Since last post I’ve had to struggle with strong headwinds, rain, fences and the Texas Hill Country, which is quite nice actually. After riding over the Rocky Mountains, these hills are like little bumps, but still nice views.
First the wind. I had several days of strong southeast winds, which forced me to take a more northerly route than I wanted to. But riding directly into a 25 mph wind is downright discouraging, even more so than hills. At least with a hill you may struggle up it, but you know you get a nice downhill coast afterward. But riding into a headwind is relentless. There’s no break. I was forced to use the electric motor a lot just to keep a 5 mph pace. Then the problem became a low battery, so I needed to find places to charge up during the day, which was not always easy. Plus, it takes time to recharge the battery, so it cuts into my riding time.
The upshot is that I gave up riding into the wind and had to go northeast for several days so that the south wind was on my quarter. But now I am further north than I want to be so I have to zigzag southeast somehow. I’ve decided that if I must ride into a strong headwind I just need to plan on shorter days. If I use 75% of my battery in four hours, then I can only go 20-25 miles in the day, rather than 40-50 which is typical. That’s bike touring–you’ve got to be adaptable.
Next, the rain. I used to ride in the rain when I was younger. I had a rain suit and was able to cover my panniers. But now I hate it. Luckily our technology today allows me to look ahead and see the weather forecast for the next several days. If if looks like rain, I plan a route that will get me to a hotel. In fact, that’s exactly what I am doing now. I am currently in Groesbeck, sitting in a hotel. It is supposed to rain all day and all night so I am hunkered down for a day. Nice.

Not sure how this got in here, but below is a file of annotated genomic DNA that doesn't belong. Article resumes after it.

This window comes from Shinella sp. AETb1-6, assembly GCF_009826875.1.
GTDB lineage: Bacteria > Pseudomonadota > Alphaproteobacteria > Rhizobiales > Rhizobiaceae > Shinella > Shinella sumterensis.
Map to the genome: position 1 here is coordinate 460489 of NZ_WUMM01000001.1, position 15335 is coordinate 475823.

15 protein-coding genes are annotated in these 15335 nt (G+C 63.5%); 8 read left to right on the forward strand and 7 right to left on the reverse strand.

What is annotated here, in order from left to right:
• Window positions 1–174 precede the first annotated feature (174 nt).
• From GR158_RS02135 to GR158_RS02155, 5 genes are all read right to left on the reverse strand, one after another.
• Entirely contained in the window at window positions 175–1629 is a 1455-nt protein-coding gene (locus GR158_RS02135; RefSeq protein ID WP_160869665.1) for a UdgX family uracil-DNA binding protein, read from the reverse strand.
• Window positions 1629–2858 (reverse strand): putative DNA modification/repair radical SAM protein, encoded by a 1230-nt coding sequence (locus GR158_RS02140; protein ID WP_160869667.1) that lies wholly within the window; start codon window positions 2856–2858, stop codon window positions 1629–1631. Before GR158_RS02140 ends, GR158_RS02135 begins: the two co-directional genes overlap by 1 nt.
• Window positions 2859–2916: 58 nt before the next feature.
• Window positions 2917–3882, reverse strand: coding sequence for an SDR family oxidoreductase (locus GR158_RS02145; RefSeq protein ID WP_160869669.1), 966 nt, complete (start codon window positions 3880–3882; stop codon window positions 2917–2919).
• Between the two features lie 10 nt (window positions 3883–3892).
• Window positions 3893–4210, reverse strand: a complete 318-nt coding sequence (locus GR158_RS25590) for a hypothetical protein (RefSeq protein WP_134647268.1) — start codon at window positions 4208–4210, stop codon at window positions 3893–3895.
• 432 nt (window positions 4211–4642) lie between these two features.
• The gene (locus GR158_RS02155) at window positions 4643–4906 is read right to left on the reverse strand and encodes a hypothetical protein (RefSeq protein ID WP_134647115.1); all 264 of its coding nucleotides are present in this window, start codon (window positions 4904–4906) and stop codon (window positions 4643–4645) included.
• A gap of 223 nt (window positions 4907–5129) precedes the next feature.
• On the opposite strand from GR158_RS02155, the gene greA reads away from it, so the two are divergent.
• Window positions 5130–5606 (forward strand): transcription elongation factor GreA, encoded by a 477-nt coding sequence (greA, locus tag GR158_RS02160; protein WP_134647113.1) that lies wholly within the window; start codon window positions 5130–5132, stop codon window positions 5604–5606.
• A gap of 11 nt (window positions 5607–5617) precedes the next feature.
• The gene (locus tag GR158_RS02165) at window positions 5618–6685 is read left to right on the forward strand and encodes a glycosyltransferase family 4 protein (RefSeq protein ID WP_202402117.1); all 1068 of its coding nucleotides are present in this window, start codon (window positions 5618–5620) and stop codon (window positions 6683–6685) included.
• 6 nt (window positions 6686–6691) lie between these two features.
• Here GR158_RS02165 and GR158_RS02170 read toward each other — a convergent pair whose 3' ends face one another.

When it’s not raining I try to free camp as much as possible. There are few campgrounds where I go, and the RV parks are right next to busy highways, which makes no sense to me. Camping is supposed to be in nature, where you get away from the noise of cars, factories, airplanes, etc.
So I have been free camping, but it has not been easy. Everything is fenced off, gated, and locked. This is pasture land, so they have to keep the cows in place. I budget about an hour to find a spot. That means if it gets dark by 7 pm, I want to be in my spot by 5 pm, which means I start looking at 4 pm. I’ve been pretty lucky. Once I found a gap in a fence and was able to crawl through. Another time I found an unlocked gate, another time a flood destroyed part of a fence so I was able to slip through. But it is a bit stressful. Here I am gazing wistfully at a perfect camping spot, but unable to get there.
Typical gate (locked of course).
A couple of my campsites from the past two weeks.
You can see I am out of the desert now and among forests and bushes. This helps a lot actually as it provides good cover when camping.
This is ranch country. There must be thousands of ranches in central Texas, which is why all those fences.
This is also conservative Christian country. Lots of Trump signs and flags.
I’d rather not think about this one.
I was resting by the side of the road one day and this sheriff came by. They were looking for someone. We chatted a bit. Nice person.
In one small town I stopped at a memorial park and charged my battery for a couple hours. They had replicas of artillery and helicopters.
I was interested because I had just finished a great podcast by Dan Carlin call Supernova in the East. It is a compelling story of the Pacific theater in WWII. Mind boggling stuff those guys went through. In many ways it was worse than the European war due to the isolation, rain, lack of food and water, and of course the Japanese soldiers, who refused to surrender. Awful stuff.
In some towns you don’t get much of choice regarding hotels. They are cheap, and sometimes a little scummy.
Wait, no door handle?
Speaking of wind, you know when you see these you are in a windy spot. The things are huge, and noisy too when you get close.
Ostrich farm, central Texas.
Some views of the Hill Country.
The last thing I expected to see in Texas was a winery, but I rode right past one and got a bottle of wine and a sandwich for my dinner. It wasn’t bad! Here is the proprietor.
Fiesta winery and a Heart of Texas red.
That’s it for now. Total mileage so far is about 3,500 miles. Here is my current location.